Araweté - History and Cultural Relations

The Araweté belong to the large Tupí-Guaraní block of tribes established in the hinterland between the Tocantins and Xingu rivers. These groups (some of them now extinct) may be the remnants of the large Pacajá tribe, many villagers of which resisted the intense missionary activity during the seventeenth century and dispersed in the jungle. Until 1950 the Araweté occupied the headwaters of the Rio Bacajá, a large tributary of the middle Xingu. The arrival of the bellicose Kayapó-Xikrin pushed them to the small Xingu tributaries that flow westward from the Bacajá-Xingu watershed. There they fought and displaced the Asurini, establishing two main village agglomerations along the Ipixuna and the Bom Jardim rivers. In the late 1960s both subgroups had sporadic encounters with White hunters. The arrival of the Parakanã in 1975 forced the tribe to reunite and flee to the margins of the Xingu.

The opening of the Trans-Amazonian Highway in the early 1970s transformed the economy and demography of the middle Xingu region, leading the Brazilian government to start a program of "attraction and pacification" of the Indian groups living there. Based in the boom town of Altamira (180 kilometers north of the Ipixuna), FUNAI contacted the Araweté in 1976, on the banks of the Xingu. Although weak and hungry (they had been fleeing the Parakanã for months) and already showing the first symptoms of diseases contracted from Whites, they were removed by FUNAI officers to the upper Ipixuna, in a march through the jungle that caused thirty deaths. In 1978 they settled in a more downstream location, where they have been living ever since. Their lands began to be invaded by timber companies and gold diggers. The Altamira Hydroelectric Complex, the construction of which was planned to begin in 1991, may flood at least 15 percent of the Araweté territory.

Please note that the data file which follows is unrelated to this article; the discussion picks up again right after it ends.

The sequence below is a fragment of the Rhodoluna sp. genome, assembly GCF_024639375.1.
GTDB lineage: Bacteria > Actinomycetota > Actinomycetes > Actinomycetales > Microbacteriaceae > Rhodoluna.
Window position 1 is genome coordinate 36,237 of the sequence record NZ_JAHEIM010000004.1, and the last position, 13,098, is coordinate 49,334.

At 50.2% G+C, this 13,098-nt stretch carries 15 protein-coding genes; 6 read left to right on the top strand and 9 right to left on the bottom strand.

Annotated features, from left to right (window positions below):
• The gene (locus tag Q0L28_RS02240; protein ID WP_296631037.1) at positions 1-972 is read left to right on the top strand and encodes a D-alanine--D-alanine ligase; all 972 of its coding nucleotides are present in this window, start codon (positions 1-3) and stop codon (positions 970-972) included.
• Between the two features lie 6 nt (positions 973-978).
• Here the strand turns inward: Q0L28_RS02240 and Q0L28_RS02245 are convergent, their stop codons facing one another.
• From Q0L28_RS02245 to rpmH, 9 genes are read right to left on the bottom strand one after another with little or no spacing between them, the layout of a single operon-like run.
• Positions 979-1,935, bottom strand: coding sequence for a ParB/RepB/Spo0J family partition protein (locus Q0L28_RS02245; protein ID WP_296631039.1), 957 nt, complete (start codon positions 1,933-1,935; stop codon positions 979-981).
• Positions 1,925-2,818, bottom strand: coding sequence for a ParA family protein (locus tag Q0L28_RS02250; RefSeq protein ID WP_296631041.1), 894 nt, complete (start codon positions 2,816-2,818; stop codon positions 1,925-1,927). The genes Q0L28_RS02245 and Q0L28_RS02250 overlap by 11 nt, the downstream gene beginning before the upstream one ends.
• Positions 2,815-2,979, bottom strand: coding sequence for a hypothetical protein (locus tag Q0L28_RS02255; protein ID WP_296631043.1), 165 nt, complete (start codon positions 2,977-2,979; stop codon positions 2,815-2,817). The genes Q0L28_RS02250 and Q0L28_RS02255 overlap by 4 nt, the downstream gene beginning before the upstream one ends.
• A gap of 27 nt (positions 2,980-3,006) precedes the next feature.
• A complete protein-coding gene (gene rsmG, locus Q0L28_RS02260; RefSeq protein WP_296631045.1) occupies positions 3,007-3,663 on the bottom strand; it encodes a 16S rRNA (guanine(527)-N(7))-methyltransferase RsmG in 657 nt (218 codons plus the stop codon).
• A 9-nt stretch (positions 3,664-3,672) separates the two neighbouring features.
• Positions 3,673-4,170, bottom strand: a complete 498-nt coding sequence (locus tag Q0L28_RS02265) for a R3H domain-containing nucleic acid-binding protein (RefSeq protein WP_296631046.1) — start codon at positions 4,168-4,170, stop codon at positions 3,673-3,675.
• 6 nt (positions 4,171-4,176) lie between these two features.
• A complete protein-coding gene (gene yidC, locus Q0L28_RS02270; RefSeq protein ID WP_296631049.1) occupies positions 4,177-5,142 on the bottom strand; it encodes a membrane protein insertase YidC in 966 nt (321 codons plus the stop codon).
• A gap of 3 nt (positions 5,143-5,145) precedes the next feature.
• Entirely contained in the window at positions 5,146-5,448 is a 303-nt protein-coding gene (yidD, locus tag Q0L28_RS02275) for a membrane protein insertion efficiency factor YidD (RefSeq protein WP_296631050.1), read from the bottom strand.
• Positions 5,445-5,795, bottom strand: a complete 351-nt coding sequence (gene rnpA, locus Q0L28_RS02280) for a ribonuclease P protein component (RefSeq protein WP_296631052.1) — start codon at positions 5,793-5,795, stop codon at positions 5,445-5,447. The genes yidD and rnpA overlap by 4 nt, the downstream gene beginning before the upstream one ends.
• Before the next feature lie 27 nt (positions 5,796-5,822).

Although they have the general characteristics of the Tupí-Guaraní of eastern Amazonia, the Araweté show some distinctive features. Their language is fairly different from those of the neighboring groups; their main cultigen is not manioc, but the faster-maturing maize (which may be explained by a long history of flight from enemy groups); their material culture is simple, but they have some unexpectedly complex and unique items, such as a four-piece female garment and the shaman's rattle. The importance of the dead in Araweté cosmology, finally, evokes that of the Juruna and Shipaya (riverine Tupían tribes of the Xingu) rather than those of the Tupí-Guaraní proper.


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